April 2013: What's the best piece of advice anyone has ever given you when it comes to showing cows?
The best piece of advice was being told to remember that “YOU are responsible.” This has come from every direction since the beginning.
I AM RESPONSIBLE FOR EVERYTHING. I have to make sure that:
*The cattle are fed right and taken care of from the moment I take possession of them.
*They have good living conditions.
*They are handled properly and trained.
*They maintain good health.
*I have all the supplies I need to take care of them.
*I am prepared.
*If I mess up, I admit it, and I fix it or find out how to get it fixed.
*I don’t look sour when I’m not happy. Practice a “pleasant” look. Fake it ‘til you make it.
*I do things on time or in time.
*I pay attention. I listen. I watch.
*I’m reasonably quiet. (Don’t want to agitate animals or people. Don’t call negative attention to yourself.)
*I’m dressed appropriately. (Detailed show dress, appropriate work clothes-nothing hoochie, represent well.)
*I’m a fast worker. Do a good job and finish it quickly.
*I take care of my stuff and respect other people’s, too.
*I double-check everything. Better safe than sorry.
*I jump in and help when someone needs it - not waiting until they ask me.
I know there are a million other things that I’m responsible for at shows and every other day of the year, but there’s only so much room on this blog.
What makes this advice so valuable?
Well, I guess it’s valuable because it’s simple and easy to remember. My family and my mentors and I talk about different stuff like this, and we’ve talked about how that’s the way LIFE is, not just in showing or raising cattle. That’s the way it is in families. That’s the way all people are supposed to be in the world. Everything in life should come down to the idea that “YOU are responsible.”
It irritates me when people are clueless and unhelpful and rely on everyone else to do everything for them, and then sometimes even get in the way. I am not the world’s best worker. There are kids that can work circles around me, but there are a lot of kids and even adults that I can work circles around. That’s sad. There are a lot of people in the world that don’t act like they are responsible for anything. People need to learn that “YOU are responsible.”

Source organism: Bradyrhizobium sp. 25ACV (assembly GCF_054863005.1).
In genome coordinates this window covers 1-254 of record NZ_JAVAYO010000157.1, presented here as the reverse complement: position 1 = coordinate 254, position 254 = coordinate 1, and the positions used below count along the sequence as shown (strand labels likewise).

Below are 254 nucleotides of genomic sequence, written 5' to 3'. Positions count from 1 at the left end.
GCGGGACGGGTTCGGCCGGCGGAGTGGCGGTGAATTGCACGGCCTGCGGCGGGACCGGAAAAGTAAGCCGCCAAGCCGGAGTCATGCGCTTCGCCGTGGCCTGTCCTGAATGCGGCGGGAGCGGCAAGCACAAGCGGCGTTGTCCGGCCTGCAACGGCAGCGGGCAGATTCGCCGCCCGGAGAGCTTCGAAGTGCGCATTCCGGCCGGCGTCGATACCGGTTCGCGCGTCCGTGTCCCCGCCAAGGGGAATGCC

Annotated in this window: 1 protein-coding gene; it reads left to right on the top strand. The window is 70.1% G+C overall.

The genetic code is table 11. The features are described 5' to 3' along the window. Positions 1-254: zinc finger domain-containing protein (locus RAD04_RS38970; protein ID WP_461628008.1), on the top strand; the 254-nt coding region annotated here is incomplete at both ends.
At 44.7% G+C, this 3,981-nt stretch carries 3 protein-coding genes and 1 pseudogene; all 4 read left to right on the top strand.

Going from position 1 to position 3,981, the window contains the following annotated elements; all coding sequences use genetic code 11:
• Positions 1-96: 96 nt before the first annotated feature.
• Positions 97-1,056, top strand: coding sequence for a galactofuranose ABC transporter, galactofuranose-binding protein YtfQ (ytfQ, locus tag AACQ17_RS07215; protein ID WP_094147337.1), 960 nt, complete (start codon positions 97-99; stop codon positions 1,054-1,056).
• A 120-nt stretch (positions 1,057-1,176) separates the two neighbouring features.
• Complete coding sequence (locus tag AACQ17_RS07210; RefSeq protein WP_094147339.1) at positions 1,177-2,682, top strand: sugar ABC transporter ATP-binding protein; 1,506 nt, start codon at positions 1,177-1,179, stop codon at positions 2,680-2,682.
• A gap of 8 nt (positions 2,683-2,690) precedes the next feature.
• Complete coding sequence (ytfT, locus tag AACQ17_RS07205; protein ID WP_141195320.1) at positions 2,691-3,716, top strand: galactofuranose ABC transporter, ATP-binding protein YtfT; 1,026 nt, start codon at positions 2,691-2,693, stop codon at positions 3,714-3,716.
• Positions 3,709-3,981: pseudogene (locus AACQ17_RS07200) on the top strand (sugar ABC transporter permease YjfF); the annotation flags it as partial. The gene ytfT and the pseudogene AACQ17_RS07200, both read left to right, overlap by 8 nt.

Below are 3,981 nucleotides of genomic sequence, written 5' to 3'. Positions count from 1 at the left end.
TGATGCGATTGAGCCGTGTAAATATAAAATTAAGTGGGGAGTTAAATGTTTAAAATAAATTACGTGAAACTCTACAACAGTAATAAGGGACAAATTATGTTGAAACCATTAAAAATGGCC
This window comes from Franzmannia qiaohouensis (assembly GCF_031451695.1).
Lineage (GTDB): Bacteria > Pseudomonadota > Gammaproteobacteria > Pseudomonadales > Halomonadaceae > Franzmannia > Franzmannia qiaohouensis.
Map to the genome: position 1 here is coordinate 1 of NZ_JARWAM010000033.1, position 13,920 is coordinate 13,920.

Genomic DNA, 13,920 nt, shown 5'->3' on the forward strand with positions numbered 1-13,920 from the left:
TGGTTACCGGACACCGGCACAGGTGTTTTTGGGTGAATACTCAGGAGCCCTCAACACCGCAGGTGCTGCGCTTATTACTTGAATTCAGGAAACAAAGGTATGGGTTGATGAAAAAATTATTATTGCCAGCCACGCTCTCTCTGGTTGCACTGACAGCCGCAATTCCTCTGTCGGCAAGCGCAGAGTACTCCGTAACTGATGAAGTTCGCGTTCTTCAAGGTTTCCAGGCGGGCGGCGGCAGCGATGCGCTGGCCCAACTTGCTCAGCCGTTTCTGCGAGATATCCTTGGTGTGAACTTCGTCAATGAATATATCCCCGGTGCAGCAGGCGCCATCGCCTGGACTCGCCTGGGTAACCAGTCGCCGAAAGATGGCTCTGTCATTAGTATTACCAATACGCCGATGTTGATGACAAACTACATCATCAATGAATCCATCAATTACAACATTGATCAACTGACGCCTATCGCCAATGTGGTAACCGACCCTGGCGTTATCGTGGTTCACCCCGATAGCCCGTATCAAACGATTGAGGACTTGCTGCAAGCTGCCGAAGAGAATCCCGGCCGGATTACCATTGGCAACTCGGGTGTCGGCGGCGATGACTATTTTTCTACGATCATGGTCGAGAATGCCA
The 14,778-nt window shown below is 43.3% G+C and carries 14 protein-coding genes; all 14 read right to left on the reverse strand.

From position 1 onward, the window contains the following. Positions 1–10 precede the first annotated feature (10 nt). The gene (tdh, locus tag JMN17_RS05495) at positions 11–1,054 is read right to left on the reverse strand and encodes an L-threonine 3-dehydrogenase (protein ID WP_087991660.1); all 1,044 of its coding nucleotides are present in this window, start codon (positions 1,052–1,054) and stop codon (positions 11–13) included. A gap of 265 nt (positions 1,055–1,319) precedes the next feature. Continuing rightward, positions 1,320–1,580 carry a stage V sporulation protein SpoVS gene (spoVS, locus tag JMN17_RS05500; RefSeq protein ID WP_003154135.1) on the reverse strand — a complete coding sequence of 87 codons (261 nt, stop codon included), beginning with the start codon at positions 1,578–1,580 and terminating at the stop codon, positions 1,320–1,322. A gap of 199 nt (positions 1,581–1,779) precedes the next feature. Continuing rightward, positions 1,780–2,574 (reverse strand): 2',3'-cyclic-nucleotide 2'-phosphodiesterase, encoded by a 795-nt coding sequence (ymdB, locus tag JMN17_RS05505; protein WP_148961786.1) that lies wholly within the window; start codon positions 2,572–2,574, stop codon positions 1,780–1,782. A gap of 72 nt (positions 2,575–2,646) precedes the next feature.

Have you passed along that advice to anyone else?
I’m working on it. I’m not around a whole bunch of showmen that are younger than me. A couple have parents that are by their sides constantly. One is getting out of showing this year. That leaves one brand new showman. She won her heifer with an essay. She is pretty much all by herself. She’s SO sweet and asks lots of questions. She’s just nine (and looks like she’s six). I try not to overwhelm her, but I stick by her and show her all of the things we are responsible for. I didn’t consciously decide to make this my mission. It just seemed to happen naturally because I know I’m responsible to jump in and help people before they have to ask.
At county, I was responsible for washing all five of my heifers by myself (Mom walked them to and from the wash rack for me) and then I also washed my little buddy’s heifer with her. I told her what to do and how to do it, and she did it, but she couldn’t see what she was missing, so I washed what she didn’t. She kept asking, “Is this good?” She was trying to be responsible for the quality of her work. She watched and listened and worked. I taught and I helped.
I’m trying to teach her how things should go. I don’t want her to be helpless. I feel responsible to do it. I tell her when it’s time to feed or water. We take our heifers out of the barn and “play stock show” outside on the grass. I show her when our heifers need more hay. I tell her when it’s time to change into our whites. We are still working on how to tie up properly. She must like me okay because she brought me candy.
I guess I’m trying to teach her by example. I show her what I’m responsible for, and those are the things she’s responsible for for herself. She’s only been to two shows, so later on in the fall, I’m going to ask HER questions and let her be responsible for figuring out the answers. I’m proud of her. She didn’t win her showmanship class, but she did beat out two showmen that have been showing for two years longer than she has! Apparently she’s been paying attention. It was great to see her being successful. It makes me happy to think that maybe I am responsible in some small way for what she’s learned. :)